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National strategy needed to end mental health police ambulances

A national mental health strategy is needed to reduce demand on response teams, the Superintendents’ leader has warned.

The Police Superintendent’s Association called for best practice on critical areas including control room responses and custody centres to be made standard in England and Wales.

The call came in response to publication of Department of Health proposals to overhaul mental health legislation that included a pledge to “prevent the inappropriate use of police vehicles as a way to take people to hospital”.

It will be funded by £7m, part of a £150m NHS programme over the next three years.

President of the Police Superintendents’ Association, Paul Fotheringham told Police Oracle: “We know that a police custody cell or police vehicle is often not the best place for a person with mental health challenges. However, our duty of care means that police officers are often those who respond in these times of crisis.

“We have seen examples of fantastic work in forces across the country such as through mental health nurses in police control rooms and mental health and policing partnerships in custody centres, but we need a national strategy for ensuring the right services are available for those in need at the right time, regardless of where they are,” he added.

The need for change was highlighted by an inquest into the killing a 12-year-old-boy, by a paranoid schizophrenic who had been released from police custody two months earlier.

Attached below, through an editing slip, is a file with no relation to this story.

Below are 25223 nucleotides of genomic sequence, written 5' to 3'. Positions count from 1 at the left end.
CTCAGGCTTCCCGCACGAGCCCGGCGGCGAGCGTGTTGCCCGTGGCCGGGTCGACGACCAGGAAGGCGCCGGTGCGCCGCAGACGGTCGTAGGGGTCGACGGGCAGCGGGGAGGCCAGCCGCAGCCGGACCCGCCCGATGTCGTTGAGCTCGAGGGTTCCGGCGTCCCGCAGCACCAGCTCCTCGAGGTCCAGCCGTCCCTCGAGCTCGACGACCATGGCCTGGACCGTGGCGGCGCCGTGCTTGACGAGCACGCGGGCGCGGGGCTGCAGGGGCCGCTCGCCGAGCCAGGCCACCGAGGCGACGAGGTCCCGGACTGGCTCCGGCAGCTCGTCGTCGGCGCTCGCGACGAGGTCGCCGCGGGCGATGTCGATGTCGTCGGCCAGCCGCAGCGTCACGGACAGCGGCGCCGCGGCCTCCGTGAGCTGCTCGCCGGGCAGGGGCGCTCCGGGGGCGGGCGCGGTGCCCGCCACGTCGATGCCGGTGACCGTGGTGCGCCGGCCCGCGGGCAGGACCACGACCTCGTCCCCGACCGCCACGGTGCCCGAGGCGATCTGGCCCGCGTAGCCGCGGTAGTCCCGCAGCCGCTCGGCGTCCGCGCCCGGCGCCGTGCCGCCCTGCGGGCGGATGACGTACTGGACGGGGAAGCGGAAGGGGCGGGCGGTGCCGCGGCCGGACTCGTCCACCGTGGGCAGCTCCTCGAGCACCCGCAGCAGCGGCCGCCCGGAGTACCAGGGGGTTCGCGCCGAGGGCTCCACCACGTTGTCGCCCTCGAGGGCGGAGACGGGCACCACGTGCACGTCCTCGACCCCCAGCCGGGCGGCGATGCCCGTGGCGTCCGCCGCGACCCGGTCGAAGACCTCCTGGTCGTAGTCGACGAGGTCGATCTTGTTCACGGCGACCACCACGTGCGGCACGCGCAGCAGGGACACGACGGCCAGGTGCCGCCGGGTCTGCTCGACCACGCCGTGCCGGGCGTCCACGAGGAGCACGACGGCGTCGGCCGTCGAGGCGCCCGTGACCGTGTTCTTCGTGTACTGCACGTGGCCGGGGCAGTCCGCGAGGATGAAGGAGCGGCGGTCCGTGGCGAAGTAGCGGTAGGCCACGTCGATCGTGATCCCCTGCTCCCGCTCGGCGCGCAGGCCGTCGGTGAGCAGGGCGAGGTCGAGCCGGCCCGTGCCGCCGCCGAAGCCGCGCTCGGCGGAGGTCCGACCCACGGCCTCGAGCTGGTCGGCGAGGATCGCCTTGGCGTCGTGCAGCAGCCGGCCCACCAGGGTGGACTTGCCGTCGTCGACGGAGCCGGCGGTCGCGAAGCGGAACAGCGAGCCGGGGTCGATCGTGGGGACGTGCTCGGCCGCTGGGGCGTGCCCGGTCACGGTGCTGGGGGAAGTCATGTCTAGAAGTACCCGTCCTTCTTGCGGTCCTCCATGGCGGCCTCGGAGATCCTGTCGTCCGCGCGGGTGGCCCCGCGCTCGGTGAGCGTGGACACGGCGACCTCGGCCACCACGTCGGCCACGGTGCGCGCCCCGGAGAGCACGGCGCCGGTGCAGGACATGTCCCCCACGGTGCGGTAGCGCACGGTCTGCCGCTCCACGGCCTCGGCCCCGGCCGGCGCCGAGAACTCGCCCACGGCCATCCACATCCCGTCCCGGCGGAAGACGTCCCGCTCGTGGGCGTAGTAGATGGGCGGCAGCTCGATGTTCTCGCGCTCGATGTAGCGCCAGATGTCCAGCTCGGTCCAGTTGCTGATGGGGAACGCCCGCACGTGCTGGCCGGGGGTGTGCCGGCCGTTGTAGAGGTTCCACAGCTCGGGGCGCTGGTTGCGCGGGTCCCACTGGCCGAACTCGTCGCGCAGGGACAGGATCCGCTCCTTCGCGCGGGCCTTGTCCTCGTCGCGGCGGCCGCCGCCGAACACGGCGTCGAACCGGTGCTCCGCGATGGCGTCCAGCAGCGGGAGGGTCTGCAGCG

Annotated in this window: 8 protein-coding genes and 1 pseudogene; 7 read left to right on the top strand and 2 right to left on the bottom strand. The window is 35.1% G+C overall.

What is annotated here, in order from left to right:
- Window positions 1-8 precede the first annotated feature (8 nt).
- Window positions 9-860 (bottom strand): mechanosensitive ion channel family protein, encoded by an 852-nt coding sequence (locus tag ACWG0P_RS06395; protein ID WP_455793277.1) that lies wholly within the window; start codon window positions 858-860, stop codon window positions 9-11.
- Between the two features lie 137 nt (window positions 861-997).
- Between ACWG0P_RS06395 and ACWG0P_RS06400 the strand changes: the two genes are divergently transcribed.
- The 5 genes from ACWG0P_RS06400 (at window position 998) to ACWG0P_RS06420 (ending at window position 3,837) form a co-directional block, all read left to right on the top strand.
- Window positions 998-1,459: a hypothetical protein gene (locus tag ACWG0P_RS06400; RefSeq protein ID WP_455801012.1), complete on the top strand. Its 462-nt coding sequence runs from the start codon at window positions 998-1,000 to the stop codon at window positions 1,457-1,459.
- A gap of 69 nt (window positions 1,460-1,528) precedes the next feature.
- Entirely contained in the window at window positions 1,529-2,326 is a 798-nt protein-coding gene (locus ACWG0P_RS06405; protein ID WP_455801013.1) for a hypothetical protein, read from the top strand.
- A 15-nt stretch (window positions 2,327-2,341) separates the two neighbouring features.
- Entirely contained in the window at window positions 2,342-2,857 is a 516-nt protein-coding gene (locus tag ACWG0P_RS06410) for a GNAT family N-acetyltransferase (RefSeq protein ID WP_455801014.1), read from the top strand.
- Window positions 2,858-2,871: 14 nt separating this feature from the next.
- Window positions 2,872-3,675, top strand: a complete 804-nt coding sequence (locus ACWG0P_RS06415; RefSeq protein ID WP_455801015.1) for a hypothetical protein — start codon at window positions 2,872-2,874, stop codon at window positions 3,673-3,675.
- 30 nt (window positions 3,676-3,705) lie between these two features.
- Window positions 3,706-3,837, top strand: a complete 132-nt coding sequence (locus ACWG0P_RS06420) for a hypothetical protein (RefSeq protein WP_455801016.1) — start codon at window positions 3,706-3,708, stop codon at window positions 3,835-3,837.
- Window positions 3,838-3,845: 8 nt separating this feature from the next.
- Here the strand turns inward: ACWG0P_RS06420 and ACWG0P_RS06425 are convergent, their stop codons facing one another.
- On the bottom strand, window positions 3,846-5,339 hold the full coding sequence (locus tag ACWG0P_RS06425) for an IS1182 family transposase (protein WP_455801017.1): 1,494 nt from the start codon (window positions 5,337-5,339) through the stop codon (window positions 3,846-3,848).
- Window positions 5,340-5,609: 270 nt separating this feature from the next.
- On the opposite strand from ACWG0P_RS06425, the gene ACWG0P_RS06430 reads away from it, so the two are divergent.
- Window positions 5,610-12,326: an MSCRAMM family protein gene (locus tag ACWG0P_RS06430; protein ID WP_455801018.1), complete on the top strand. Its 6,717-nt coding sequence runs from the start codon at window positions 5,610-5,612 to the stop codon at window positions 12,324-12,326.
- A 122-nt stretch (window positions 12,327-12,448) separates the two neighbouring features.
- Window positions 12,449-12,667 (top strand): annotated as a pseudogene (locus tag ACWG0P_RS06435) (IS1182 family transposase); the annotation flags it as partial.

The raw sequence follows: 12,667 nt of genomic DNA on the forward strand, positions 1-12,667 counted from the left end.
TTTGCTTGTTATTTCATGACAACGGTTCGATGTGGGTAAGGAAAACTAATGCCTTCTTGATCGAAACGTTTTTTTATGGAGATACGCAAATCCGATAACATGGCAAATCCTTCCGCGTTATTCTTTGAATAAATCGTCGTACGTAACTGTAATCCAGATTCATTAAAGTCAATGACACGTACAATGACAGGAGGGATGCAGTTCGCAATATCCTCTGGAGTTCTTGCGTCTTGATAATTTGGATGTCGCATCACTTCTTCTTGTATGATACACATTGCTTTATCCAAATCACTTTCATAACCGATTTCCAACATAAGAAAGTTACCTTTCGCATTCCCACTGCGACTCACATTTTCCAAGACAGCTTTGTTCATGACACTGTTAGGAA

The coroner heard that the decision was based on a Mental Health Act assessment which lasted less than three minutes.

After a nine-day inquest, the jury gave a verdict that Harley Watson was killed unlawfully.

They found that the mental health assessment of Terence Glover was “inadequate and... this led to a failure in possibly detaining the perpetrator under the Mental Health Act”.

Among other factors listed as “possibly the cause or more than minimal contributions to the death of Harley” were police failing to progress their investigation of Glover with “speed and targeted precision”.

They said the “failure of information sharing between the involved services is inexcusable”.

Harley Watson was with friends when he was struck by a car which was driven by Terence Glover along the pavement outside Debden Park High School in Loughton, Essex, in December 2019.

Harley died in hospital later that after afternoon of a severe head injury.

Essex’s senior coroner Lincoln Brookes said that Glover had told police in previous 999 calls that “he might run some school children over”.

Glover was eventually arrested in Luton and transferred to Harlow police station where a Mental Health Act assessment was carried out on 30 September 2019.

He was later released under investigation.

A custody sergeant at Harlow police station had told the court that Glover’s mental health assessment “appeared to take no more than three minutes”.

Mr Brookes said one of the doctors had accepted that the assessment was “fundamentally flawed”.

The two doctors had not seen a report by a community psychiatric nurse and they “should have asked for more information”, Mr Brookes said.

Glover was sentenced last year to be detained indefinitely under the Mental Health Act.

Responding to the verdict, Deputy Chief Constable Andy Prophet of Essex Police, said: “On behalf of the force, I would like to offer my sincere apologies for the failings by Essex Police identified at the inquest.

“As a father of two, I cannot imagine anything worse than the trauma Harley’s family are going through, and the devastation and frustration they must feel," he said.

He made clear the force had already made changes: “It goes without saying that we accept in full the findings of the inquest.

“We have not waited until today to amend the way information is shared between the medical experts in mental health and the police. We have delivered more training to our contact handlers and our colleagues who respond to the calls we receive for help. I’m confident we have learned from this.”

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